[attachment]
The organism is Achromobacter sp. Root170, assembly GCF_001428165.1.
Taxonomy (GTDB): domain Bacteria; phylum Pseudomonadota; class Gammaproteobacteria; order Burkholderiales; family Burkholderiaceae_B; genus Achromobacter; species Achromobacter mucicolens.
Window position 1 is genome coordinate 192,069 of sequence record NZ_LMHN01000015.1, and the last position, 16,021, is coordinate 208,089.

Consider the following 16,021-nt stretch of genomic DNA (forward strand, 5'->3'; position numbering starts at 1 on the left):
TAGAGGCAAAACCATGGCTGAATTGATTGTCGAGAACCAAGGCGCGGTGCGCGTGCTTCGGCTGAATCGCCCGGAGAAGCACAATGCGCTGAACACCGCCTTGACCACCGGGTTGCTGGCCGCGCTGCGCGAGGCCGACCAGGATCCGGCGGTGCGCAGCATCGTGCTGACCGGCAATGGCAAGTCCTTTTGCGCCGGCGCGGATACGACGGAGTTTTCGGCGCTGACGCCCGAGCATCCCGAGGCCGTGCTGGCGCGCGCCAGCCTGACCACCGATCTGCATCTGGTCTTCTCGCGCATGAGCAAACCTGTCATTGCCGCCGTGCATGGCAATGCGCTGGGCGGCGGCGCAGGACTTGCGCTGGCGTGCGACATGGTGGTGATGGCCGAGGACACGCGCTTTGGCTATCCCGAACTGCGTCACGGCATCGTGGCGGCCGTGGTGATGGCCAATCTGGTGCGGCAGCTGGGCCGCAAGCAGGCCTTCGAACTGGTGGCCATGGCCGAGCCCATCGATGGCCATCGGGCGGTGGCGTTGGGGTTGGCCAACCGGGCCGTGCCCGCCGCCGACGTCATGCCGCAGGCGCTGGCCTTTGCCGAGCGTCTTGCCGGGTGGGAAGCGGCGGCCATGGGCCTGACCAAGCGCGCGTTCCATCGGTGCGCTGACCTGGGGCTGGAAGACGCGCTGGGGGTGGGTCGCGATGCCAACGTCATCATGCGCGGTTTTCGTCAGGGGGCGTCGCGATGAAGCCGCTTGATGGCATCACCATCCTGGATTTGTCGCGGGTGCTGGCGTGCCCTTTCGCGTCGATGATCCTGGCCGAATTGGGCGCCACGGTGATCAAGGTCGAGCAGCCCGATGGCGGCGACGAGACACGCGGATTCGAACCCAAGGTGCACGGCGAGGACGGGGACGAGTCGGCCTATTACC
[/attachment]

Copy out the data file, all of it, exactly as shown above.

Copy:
The organism is Achromobacter sp. Root170, assembly GCF_001428165.1.
Taxonomy (GTDB): domain Bacteria; phylum Pseudomonadota; class Gammaproteobacteria; order Burkholderiales; family Burkholderiaceae_B; genus Achromobacter; species Achromobacter mucicolens.
Window position 1 is genome coordinate 192,069 of sequence record NZ_LMHN01000015.1, and the last position, 16,021, is coordinate 208,089.

Consider the following 16,021-nt stretch of genomic DNA (forward strand, 5'->3'; position numbering starts at 1 on the left):
TAGAGGCAAAACCATGGCTGAATTGATTGTCGAGAACCAAGGCGCGGTGCGCGTGCTTCGGCTGAATCGCCCGGAGAAGCACAATGCGCTGAACACCGCCTTGACCACCGGGTTGCTGGCCGCGCTGCGCGAGGCCGACCAGGATCCGGCGGTGCGCAGCATCGTGCTGACCGGCAATGGCAAGTCCTTTTGCGCCGGCGCGGATACGACGGAGTTTTCGGCGCTGACGCCCGAGCATCCCGAGGCCGTGCTGGCGCGCGCCAGCCTGACCACCGATCTGCATCTGGTCTTCTCGCGCATGAGCAAACCTGTCATTGCCGCCGTGCATGGCAATGCGCTGGGCGGCGGCGCAGGACTTGCGCTGGCGTGCGACATGGTGGTGATGGCCGAGGACACGCGCTTTGGCTATCCCGAACTGCGTCACGGCATCGTGGCGGCCGTGGTGATGGCCAATCTGGTGCGGCAGCTGGGCCGCAAGCAGGCCTTCGAACTGGTGGCCATGGCCGAGCCCATCGATGGCCATCGGGCGGTGGCGTTGGGGTTGGCCAACCGGGCCGTGCCCGCCGCCGACGTCATGCCGCAGGCGCTGGCCTTTGCCGAGCGTCTTGCCGGGTGGGAAGCGGCGGCCATGGGCCTGACCAAGCGCGCGTTCCATCGGTGCGCTGACCTGGGGCTGGAAGACGCGCTGGGGGTGGGTCGCGATGCCAACGTCATCATGCGCGGTTTTCGTCAGGGGGCGTCGCGATGAAGCCGCTTGATGGCATCACCATCCTGGATTTGTCGCGGGTGCTGGCGTGCCCTTTCGCGTCGATGATCCTGGCCGAATTGGGCGCCACGGTGATCAAGGTCGAGCAGCCCGATGGCGGCGACGAGACACGCGGATTCGAACCCAAGGTGCACGGCGAGGACGGGGACGAGTCGGCCTATTACC